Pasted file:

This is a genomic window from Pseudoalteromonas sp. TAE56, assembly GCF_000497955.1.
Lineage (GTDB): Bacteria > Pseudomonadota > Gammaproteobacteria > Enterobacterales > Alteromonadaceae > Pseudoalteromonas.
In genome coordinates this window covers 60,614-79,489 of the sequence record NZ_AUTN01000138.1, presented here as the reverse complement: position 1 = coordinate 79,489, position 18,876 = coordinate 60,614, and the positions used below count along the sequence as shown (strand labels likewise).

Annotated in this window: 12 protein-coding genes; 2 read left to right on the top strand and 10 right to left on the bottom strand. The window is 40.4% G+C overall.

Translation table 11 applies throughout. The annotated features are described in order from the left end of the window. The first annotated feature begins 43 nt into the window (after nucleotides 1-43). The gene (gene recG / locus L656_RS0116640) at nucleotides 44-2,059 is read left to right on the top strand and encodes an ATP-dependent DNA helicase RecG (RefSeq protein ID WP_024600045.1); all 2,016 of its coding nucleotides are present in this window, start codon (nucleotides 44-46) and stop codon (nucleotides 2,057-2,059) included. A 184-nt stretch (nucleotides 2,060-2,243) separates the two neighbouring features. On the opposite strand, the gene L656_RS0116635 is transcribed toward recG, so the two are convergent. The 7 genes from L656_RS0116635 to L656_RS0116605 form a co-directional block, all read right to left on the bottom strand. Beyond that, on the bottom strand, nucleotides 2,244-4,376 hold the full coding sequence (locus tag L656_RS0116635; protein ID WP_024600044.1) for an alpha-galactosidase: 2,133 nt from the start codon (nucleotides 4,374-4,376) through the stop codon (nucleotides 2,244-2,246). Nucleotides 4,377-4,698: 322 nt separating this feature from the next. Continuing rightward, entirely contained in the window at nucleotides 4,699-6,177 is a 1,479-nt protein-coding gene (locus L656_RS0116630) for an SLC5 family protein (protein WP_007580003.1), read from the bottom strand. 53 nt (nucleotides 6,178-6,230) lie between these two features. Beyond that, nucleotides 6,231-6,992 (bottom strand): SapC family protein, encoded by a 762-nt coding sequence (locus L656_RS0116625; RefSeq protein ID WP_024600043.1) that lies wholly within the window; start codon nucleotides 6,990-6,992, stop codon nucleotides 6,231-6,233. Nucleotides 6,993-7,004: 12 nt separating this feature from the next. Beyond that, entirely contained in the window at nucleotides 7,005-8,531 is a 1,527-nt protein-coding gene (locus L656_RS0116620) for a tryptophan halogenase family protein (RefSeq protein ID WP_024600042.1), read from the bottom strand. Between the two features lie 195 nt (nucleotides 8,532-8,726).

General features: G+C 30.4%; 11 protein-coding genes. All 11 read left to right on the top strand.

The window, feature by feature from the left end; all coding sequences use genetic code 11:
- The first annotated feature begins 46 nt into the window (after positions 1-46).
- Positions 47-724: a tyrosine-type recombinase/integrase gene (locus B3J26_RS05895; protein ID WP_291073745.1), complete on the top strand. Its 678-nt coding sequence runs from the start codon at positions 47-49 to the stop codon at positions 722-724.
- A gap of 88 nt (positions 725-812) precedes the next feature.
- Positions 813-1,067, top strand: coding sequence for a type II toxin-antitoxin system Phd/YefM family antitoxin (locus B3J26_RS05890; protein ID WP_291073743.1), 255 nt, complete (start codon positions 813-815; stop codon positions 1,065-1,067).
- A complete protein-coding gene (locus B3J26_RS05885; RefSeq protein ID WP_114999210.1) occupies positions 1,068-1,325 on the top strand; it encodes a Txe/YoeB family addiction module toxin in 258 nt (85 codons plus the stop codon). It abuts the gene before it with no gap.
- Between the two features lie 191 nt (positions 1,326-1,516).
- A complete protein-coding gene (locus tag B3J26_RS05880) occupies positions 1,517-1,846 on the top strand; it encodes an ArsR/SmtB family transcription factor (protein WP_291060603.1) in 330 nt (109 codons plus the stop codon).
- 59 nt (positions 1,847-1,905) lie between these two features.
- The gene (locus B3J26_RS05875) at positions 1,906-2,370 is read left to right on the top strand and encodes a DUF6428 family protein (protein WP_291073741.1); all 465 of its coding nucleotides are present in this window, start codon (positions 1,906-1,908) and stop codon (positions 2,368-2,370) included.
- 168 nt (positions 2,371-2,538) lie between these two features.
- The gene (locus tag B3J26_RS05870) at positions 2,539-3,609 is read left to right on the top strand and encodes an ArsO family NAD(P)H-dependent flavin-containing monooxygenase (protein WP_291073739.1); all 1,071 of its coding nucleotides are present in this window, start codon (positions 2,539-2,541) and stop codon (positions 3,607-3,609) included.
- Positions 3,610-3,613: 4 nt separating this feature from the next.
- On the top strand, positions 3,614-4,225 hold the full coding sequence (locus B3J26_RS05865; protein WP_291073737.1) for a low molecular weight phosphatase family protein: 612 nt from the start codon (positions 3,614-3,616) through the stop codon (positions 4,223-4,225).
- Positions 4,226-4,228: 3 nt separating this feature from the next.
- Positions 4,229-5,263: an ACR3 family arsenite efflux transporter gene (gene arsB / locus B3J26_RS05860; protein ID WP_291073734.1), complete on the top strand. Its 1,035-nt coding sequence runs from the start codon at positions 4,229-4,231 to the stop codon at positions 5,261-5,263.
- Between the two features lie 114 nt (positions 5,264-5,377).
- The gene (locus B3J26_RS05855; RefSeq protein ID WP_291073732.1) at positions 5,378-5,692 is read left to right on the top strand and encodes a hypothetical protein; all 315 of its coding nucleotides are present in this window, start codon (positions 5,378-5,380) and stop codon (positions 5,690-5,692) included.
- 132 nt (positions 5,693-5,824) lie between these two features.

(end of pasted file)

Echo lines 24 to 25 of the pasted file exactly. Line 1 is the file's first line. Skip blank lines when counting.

- The gene (locus B3J26_RS05855; RefSeq protein ID WP_291073732.1) at positions 5,378-5,692 is read left to right on the top strand and encodes a hypothetical protein; all 315 of its coding nucleotides are present in this window, start codon (positions 5,378-5,380) and stop codon (positions 5,690-5,692) included.
- 132 nt (positions 5,693-5,824) lie between these two features.